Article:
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Person wild swimming in a rural area

Six wild swimming spots for your bucket list

Wild swimming in natural pools, ponds, lakes and rivers is one of the best ways to deepen your connection with nature. Swimming is proven to improve mental health, and when you combine this brilliant form of exercise with fresh air and spectacular surroundings, you get the ultimate endorphin high. We’ve rounded up six of the coolest wild swimming spots in the UK where you’ll find Canopy & Stars glamping places conveniently close by for a feel-good getaway. We know you’re a sensible bunch, but we’ve got to say it, always follow the relevant health and safety advice when wild swimming.

Sharrah Pool, Dartmoor

A calm stretch of water in between two dramatic cascades, Sharrah Pool in Dartmoor is often described as the perfect spot for adventurous wild swimmers. The water is crystal clear and reflects the brilliant colours of the trees on the gorge walls that surround it. Park at Newbridge car park in the River Dart Country Park and you’ll come across this special spot on a 6.8km circular woodland walk. The large boulders dotted along the shore make convenient stepping stones to access the water and you can bask on them with a thermos of coffee afterwards. Stay thirty minutes away at Ark at Leewood, a safari tent where you can keep your swimming momentum going with bracing dips in the pretty stretch of river that runs nearby. Fuel your exertions with feasts cooked up in the outdoor kitchen before stargazing under dark skies until your eyelids droop.

Keepers Pond, Abergavenny

A man-made lake built in 1817 to power the iron forge below, Keepers Pond has sweeping views of Sugar Loaf and The Black Mountains. You can park right next to it and warm up with a walk on The Blorenge mountain before going for a dip. On certain winter days, a wood fired mobile sauna, Y Sawna, pulls up by the water’s edge and you can pre-book 15-minute sessions for some hot-cold therapy that will get the blood pumping. Stay half an hour away at The Stripy Bothy, a colourful retreat in the Usk Valley that feels more like a quirky art gallery inside, thanks to the creative flair of the owners. You can spend your days learning new skills on a floristry course or beginner’s pottery lesson, or just lounge in the outdoor tub and listen to the chickens clucking.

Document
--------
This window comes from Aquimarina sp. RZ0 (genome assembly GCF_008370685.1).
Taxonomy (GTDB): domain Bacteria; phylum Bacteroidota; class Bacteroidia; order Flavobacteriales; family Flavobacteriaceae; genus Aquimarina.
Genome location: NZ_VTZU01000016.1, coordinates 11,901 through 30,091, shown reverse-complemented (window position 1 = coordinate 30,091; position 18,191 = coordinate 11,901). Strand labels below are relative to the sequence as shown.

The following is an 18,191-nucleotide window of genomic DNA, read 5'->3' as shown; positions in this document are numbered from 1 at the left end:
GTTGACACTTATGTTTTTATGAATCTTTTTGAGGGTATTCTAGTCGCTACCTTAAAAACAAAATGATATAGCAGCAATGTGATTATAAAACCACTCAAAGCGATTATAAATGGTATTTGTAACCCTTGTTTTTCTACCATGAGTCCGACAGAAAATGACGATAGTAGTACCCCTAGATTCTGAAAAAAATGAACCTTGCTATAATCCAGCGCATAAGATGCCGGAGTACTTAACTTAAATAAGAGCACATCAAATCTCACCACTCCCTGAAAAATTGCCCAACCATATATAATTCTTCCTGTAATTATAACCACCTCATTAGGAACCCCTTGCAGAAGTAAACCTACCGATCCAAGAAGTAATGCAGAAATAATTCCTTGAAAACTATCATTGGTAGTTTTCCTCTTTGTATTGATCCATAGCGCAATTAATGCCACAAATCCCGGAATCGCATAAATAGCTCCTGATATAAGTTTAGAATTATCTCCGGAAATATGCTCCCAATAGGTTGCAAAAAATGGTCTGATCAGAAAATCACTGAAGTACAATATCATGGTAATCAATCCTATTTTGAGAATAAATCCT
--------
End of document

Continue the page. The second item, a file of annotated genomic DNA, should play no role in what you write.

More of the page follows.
Person wild swimming in Keeper's Pond

Three Shires Head, Peak District

A picturesque gem, iconic Three Shires Head has some of the cleanest, clearest water in the Peak District, running straight down off the hills. You’ll be plunging into pools and under cascading waterfalls near the listed packhorse bridge where the counties of Derbyshire, Cheshire and Staffordshire meet. Best reached on foot, park at The Cat and Fiddle pub on the A537 Buxton Road, then follow the signposted path over the moors, stopping in at the Three Shires Head for a pint on your way back. Warm up in your private hot tub or in the sauna at Beechwood Shepherd’s Hut when you get home. The bright, spacious hut is nestled on the Uppergate Farm estate where there’s a games room, pool and a handy pub only 15 minutes’ walk away.

Barcombe Mills, East Sussex

Just north of Lewes in East Sussex, Barcombe Mills is a deep, fresh 5 km stretch of the River Ouse, perfect for an al-fresco swim. You might spot a few boats and trout fishers as you glide through the water, but it’s a pretty secluded spot with plenty of bridges and weirs for pit stops. For a post-swim picnic, there’s a nice area near the Anchor Pub Inn and you can supplement your lunch with chips and a pint ordered from the bar.

Two people wild swimming together

Rydal Water, The Lake District

As Cumbrian lakes go, Rydal Water is relatively small but it’s a wonderfully peaceful place for a wild swim. Sheltered on all sides, the water is still and fairly shallow making it feel slightly warmer than other swimming spots. Park in the car park and walk to the shelving beach on the far side of the lake which has picnic-friendly grassy banks. Once you’ve emerged from your scenic dip, complete the circular route around Rydal Water to enjoy the glorious scenery for a bit longer. Stay less than an hour away in Raven’s Crag, a converted 17th-century barn with sweeping views over Lakeland mountains to the Irish Sea. Walk the trails through woods and fields, wave at the Herdwick sheep and spend long, lazy evenings round the wood burner with a pile of board games.

Linn of Tummel, Perthshire

Hardy souls who have a few wild swims under their belts should head for the Linn of Tummel in the Highlands. Linn means ‘deep pool’ in Gaelic and the water is definitely on the bracing side as a result, but the incredible scenery distracts from the temperature. The pool is surrounded by Rowan trees, Scots pines and spectacular rivers with the chance to spot red squirrels, leaping salmon and otters. Stay an hour’s drive away at Bruadar, a remote shepherd’s hut in a beautiful Scottish glen with views of the Cairngorms on the horizon. It’s off-grid with a river running close by if you fancy another dip now you’ve acclimatised. If you choose to race down to the banks in your birthday suit, no-one will ever know.